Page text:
In theory, all the financial claims in the economy could be in the form of shares of stock. In practice, we observe that most firms issue debt in addition to equity. What accounts for this? Households are not all alike in terms of their knowledge of particular industries or their tolerance for various forms of risk. As a result, what economists call “clienteles” emerge, with different preferences for various forms of financial claims.

It is very dangerous for households to hold equity in all but the most established firms. With equity finance, “insiders” are at an advantage relative to outsiders. Because managers and the board are in control of financial strategy, including the way profits are allocated to dividends and management compensation, insiders can gain at the expense of other shareholders who are less actively involved. For example, a manager could choose to sell the company to another firm at a low price, with the manager receiving a generous compensation package from the buyer.

Such conflicts exist within large, established firms too. However, for these firms there is enough at stake that shareholders will pay the legal expenses needed to keep management honest. For example, a large investor recently sued Apple, with the suit claiming that Apple should be paying out more in dividends. Regardless of the merits of the suit, it illustrates that the fiduciary management of large, public firms is subject to challenge. On the other hand, with firms of more modest size, the costs to “outside” shareholders of enforcing fiduciary responsibility on insiders can exceed the benefits. The high cost to outsiders of enforcing shareholder rights limits their willingness to hold claims in the form of equity.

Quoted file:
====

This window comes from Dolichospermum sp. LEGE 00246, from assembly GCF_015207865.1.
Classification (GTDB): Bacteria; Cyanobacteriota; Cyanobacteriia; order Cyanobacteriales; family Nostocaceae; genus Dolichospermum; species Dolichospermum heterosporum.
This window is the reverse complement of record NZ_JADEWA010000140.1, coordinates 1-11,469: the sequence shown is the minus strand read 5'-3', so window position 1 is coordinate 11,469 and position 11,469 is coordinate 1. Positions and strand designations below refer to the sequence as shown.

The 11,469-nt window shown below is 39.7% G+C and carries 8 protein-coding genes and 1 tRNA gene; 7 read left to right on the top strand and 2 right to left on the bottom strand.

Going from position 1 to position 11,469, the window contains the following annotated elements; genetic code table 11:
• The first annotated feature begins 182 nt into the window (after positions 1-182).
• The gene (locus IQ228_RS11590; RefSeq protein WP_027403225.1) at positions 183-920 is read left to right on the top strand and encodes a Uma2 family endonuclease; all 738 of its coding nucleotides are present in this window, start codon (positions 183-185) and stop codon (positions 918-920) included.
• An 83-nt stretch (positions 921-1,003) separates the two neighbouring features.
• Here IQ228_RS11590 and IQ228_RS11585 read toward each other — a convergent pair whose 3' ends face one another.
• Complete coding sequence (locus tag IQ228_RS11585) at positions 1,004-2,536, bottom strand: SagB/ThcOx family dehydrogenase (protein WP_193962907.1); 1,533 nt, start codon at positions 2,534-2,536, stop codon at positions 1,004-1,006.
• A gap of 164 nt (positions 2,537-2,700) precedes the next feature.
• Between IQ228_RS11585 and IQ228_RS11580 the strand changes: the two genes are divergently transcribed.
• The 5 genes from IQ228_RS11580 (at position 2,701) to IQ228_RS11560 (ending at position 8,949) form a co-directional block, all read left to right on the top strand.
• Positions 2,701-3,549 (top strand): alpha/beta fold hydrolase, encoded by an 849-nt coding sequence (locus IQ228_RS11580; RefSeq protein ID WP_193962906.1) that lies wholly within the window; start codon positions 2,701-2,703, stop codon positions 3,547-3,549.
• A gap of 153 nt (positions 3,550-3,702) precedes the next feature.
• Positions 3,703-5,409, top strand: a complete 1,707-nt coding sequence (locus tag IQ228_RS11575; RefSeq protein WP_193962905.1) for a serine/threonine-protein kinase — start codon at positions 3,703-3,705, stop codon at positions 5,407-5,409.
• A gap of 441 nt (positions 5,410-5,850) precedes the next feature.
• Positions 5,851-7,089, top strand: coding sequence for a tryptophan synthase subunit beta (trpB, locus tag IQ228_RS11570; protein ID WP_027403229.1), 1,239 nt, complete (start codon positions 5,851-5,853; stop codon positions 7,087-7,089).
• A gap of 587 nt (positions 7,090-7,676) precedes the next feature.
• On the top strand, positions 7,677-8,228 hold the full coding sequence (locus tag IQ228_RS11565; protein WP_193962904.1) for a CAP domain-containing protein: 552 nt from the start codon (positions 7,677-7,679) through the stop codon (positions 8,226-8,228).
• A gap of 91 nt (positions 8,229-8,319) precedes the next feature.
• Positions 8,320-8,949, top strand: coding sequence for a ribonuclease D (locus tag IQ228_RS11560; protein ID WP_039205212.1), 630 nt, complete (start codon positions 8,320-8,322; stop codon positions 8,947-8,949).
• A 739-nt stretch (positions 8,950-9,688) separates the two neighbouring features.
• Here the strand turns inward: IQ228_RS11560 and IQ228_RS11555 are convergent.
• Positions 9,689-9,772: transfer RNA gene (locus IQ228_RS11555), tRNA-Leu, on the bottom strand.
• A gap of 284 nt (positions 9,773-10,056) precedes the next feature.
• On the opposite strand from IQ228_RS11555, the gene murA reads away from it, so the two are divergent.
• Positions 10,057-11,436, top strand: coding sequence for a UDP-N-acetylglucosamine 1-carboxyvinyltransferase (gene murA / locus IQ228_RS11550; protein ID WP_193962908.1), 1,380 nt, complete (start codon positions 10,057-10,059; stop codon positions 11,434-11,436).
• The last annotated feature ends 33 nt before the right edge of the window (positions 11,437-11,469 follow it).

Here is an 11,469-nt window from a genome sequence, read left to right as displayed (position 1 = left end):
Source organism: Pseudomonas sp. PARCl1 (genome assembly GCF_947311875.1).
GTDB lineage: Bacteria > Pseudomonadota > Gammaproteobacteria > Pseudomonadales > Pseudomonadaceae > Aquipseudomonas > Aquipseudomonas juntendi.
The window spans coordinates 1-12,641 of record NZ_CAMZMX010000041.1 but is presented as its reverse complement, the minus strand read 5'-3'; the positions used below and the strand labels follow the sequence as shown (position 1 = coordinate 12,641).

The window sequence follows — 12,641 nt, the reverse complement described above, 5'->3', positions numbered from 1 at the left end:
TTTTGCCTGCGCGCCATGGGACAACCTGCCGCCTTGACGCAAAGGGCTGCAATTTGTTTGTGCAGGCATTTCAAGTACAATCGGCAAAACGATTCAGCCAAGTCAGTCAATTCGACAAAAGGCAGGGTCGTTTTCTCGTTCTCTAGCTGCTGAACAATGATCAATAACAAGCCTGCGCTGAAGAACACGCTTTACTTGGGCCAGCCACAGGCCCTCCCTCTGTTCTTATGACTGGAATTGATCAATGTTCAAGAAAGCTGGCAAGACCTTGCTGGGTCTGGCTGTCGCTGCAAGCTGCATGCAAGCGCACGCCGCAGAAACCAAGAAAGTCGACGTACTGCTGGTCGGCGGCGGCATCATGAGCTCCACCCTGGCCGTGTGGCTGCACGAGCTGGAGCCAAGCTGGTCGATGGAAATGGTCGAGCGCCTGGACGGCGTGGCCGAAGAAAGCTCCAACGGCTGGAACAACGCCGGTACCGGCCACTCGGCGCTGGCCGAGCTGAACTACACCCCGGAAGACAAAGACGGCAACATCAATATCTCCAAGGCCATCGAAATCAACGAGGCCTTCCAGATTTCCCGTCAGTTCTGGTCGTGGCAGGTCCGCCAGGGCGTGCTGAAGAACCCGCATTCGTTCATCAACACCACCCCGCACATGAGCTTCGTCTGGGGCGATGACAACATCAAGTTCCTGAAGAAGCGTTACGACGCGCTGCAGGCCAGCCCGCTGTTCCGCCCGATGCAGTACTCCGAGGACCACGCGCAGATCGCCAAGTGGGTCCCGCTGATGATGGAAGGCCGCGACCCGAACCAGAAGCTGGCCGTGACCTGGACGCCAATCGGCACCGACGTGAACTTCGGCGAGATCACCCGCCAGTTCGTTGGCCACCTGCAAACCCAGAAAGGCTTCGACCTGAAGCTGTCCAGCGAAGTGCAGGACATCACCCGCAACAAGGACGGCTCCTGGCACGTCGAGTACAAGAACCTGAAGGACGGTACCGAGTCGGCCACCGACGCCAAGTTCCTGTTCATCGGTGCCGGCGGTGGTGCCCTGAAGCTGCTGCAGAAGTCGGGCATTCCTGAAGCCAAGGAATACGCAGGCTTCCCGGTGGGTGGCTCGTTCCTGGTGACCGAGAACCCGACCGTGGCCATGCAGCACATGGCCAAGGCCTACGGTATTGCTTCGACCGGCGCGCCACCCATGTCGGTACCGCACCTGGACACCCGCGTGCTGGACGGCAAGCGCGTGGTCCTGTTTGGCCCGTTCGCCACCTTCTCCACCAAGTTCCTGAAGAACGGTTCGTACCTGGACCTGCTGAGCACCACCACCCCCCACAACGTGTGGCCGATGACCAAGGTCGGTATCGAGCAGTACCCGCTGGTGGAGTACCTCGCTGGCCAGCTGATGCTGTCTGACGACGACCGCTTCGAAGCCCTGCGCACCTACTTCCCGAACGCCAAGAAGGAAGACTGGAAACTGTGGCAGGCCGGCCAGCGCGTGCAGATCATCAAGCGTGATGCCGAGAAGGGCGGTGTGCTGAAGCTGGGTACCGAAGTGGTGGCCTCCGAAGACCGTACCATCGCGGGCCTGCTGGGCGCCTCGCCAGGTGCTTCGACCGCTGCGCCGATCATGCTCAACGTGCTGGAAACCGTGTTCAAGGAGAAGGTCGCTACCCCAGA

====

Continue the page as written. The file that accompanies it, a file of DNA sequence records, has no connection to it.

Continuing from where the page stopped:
With debt financing, there is less scope for the strategic behavior of insiders to exploit outsiders. As a holder of debt, you have to make sure that you can enforce limits on the firm's risk-taking. However, as long as the firm is able to repay the debt, other forms of strategic behavior by insiders have no effect on outsiders. In this regard, the cost to debt holders of enforcing fiduciary responsibility on management is less than in the case of equity.

Suppose, for example, that a company invests in an orchard of fruit trees. The orchard costs $95,000. Next year, on average, the market value of the orchard will be $100,000, with a standard deviation of $5,000. Assuming a normal distribution, that means that 95 percent of the time the orchard's market value next year will be between $90,000 and $110,000. About 2.5 percent of the time, the market value next year will be below $90,000, and about 2.5 percent of the time it will be above $110,000.